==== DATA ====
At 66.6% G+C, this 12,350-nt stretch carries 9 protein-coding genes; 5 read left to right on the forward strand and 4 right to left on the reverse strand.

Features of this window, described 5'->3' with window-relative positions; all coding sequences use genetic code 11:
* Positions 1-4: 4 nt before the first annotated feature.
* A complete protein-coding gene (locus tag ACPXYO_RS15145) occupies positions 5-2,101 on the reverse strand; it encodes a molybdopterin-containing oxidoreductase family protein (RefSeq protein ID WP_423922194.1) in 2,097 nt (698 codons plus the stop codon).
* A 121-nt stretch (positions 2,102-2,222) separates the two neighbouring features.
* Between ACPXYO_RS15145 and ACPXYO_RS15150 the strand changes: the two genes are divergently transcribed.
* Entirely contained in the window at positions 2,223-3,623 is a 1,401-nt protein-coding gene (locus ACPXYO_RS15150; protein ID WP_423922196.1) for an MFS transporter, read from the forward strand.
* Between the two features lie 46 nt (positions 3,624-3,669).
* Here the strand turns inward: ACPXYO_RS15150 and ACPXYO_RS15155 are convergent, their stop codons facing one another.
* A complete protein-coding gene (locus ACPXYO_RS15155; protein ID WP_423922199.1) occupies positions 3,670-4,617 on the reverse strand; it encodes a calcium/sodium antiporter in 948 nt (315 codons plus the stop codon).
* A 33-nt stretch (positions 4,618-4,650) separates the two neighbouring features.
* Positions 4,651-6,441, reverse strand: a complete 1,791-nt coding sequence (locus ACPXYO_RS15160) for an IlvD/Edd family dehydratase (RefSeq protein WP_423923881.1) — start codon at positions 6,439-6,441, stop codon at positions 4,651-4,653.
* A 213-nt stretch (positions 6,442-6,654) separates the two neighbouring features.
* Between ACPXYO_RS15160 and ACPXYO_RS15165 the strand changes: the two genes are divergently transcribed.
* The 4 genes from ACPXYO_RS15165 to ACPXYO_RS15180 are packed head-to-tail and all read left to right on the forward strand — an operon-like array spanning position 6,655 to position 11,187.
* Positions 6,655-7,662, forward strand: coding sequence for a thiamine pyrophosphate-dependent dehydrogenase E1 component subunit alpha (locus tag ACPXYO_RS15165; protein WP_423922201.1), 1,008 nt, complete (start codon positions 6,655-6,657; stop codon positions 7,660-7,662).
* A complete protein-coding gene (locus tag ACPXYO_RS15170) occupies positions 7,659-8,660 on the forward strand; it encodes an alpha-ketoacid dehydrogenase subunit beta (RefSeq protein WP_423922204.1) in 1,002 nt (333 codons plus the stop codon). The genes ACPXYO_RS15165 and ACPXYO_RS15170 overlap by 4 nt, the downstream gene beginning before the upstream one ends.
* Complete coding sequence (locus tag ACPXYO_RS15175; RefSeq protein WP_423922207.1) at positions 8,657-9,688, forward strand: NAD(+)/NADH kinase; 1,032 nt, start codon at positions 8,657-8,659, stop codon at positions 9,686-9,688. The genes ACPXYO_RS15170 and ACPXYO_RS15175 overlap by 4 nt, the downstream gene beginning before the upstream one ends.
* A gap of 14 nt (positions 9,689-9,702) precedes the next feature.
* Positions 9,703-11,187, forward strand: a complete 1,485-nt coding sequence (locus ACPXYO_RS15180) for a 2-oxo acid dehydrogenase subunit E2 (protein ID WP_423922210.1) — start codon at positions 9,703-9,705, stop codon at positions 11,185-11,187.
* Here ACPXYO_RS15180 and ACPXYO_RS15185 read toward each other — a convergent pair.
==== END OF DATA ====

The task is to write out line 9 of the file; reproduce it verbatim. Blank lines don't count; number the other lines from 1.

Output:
* Here the strand turns inward: ACPXYO_RS15150 and ACPXYO_RS15155 are convergent, their stop codons facing one another.